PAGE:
Mother Teresa’s spiritual vitality can be described with these words. “Don’t search for God in faraway lands. He is not there. He is close to you. He is with you. Just keep that lamp burning, and you will always see him.”

In the coming weeks prior to her canonization, we will explore more of the life and works of Mother Teresa. for now, let us take her advice and focus on the God who is with us here and now.


Do Not Lose Hope, For God Will Reign

St. Paul tells us that there are three things that truly matter: faith, hope and love. We must, as Catholics, not only assume these exist in our lives, we must constantly cultivate them. Like a tender garden in our soul, faith, hope and love must be sown, watered, saved from choking weeds, and strengthened by our daily attendance.

Hope. St. Paul tells us that, even when we are in affliction, we must hope. Indeed, affliction produces hope, through endurance and character. There is nothing that should separate us from our hope in Jesus Christ.

And all that is good and right and true. But then we watch the news or see another daily horror visited over and over again on social media. Violence and bloodshed and children missing and injured and those sent to help denigrated. The weeds begin to creep in, intertwining with hope, suffocating hope from the light it needs to survive.

But that is not the end. The weeds and the violence and the sense of abandonment are not the final word. Christ is the beginning and the end, the Alpha and Omega. He is our answer, the Light our garden needs. We are not meant to be left alone, isolated, bereft in a garden that no longer produces good, but is now only an abandoned lot that no one claims.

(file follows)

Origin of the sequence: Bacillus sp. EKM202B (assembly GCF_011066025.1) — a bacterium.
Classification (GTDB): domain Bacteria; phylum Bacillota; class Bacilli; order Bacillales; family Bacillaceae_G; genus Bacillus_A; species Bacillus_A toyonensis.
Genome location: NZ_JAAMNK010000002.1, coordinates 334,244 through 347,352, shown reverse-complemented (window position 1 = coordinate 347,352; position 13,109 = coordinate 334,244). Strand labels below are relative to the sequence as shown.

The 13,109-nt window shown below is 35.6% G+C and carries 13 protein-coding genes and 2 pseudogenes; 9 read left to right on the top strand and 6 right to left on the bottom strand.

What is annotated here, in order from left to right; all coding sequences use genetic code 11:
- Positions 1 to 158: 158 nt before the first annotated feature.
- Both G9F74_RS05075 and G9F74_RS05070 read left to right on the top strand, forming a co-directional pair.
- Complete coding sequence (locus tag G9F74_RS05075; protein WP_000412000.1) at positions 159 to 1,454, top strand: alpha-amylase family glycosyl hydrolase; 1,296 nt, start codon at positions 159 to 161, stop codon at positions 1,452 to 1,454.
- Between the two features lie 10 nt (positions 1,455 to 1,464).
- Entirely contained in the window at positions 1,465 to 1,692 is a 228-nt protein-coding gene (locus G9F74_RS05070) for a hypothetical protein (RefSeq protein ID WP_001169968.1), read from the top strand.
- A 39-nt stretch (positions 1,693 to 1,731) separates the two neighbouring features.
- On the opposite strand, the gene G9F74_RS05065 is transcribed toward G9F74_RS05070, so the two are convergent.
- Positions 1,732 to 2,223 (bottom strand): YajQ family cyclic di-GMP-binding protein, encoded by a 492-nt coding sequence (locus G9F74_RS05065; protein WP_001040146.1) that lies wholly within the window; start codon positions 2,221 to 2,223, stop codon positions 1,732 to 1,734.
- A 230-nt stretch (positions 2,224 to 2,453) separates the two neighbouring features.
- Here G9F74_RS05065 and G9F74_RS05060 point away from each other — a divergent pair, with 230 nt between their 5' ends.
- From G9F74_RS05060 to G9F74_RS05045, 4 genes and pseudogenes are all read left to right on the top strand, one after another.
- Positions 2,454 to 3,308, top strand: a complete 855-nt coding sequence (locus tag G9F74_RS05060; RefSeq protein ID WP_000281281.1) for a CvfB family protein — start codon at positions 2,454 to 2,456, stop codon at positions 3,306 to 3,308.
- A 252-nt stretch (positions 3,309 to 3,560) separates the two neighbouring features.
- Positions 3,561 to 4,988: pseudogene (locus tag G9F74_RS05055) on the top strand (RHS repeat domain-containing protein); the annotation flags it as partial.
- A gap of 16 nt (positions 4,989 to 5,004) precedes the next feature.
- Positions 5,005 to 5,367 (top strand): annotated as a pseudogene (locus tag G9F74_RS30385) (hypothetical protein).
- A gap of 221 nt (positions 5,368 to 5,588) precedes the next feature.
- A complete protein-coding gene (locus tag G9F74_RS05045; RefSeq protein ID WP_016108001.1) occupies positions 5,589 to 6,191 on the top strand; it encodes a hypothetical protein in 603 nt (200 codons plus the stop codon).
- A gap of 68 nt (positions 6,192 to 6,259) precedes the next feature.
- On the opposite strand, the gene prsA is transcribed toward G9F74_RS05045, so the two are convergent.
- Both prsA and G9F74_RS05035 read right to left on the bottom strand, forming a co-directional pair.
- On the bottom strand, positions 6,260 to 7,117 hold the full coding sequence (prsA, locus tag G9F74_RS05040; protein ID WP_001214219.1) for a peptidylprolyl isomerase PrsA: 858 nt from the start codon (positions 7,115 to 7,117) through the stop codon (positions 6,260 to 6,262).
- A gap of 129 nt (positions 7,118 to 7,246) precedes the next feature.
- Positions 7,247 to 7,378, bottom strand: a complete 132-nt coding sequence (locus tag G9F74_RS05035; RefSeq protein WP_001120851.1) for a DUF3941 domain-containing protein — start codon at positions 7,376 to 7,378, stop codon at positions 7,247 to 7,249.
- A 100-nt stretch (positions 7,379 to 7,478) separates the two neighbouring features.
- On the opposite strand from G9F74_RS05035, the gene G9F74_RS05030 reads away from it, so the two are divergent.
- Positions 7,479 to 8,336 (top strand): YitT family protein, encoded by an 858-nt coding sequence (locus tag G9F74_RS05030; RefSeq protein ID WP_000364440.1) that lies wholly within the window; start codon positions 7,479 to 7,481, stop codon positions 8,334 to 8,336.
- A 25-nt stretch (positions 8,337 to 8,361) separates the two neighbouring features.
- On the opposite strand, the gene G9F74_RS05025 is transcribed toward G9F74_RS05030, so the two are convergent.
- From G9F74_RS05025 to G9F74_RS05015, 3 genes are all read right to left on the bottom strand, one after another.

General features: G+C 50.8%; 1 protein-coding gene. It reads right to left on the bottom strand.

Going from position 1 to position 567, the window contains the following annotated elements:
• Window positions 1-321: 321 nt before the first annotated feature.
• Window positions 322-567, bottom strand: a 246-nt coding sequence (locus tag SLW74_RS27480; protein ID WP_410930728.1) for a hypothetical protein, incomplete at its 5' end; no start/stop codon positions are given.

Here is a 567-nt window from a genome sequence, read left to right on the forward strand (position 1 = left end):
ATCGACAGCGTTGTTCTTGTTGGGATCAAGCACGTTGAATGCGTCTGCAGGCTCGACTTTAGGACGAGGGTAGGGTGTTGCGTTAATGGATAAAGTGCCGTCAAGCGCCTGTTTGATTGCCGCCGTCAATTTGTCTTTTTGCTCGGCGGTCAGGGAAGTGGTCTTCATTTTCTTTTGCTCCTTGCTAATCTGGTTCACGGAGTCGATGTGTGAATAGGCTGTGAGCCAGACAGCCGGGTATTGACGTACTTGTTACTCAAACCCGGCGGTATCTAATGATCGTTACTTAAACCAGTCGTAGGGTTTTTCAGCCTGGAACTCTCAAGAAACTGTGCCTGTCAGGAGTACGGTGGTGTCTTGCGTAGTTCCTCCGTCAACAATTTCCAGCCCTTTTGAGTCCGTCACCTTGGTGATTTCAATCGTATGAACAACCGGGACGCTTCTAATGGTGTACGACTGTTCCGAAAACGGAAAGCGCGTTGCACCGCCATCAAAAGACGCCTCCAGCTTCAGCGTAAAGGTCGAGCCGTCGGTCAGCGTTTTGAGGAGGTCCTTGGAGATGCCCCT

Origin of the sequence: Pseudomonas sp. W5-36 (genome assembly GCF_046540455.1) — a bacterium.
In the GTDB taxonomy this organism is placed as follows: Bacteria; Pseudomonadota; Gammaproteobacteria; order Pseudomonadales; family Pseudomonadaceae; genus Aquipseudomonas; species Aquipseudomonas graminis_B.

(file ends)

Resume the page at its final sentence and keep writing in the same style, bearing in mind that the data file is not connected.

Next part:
Father Luis Espinal, S.J. knew this. Our little plot of hope needs our attention, now more than ever. Fr. Espinal gave us just the prayer we need.

There are Christians
Who have hysterical reactions
As if the world had slipped out of God’s hands.
They are violent
As if they were risking everything.

But we believe in history.
The world is not a roll of the dice
On its way toward chaos.
A new world has begun to happen
Since Christ has risen.

Jesus Christ,
We rejoice in your definitive triumph
With our bodies still in the breach,
Our souls in tension;
We cry our first “Hurrah!”
Till eternity unfolds itself.

Your sorrow now has passed.
Your enemies have failed.
You are the definitive smile for humankind.

What matter the wait now for us?
We accept the struggle and the death,
Because you, our love, will not die!

We march behind you on the road to the future.
You are with us. You are our immortality.

Take away the sadness from our faces;
We are not in a game of chance.
You have the last word!

Beyond the crushing of our bones,
Now has begun the eternal “Alleluia!”
From the thousands of openings
In our wounded bodies and souls,
There now arises a triumphal song!

So teach us to give voice
To your new life throughout the world,
Because you dry the tears of the oppressed forever,
And death will disappear.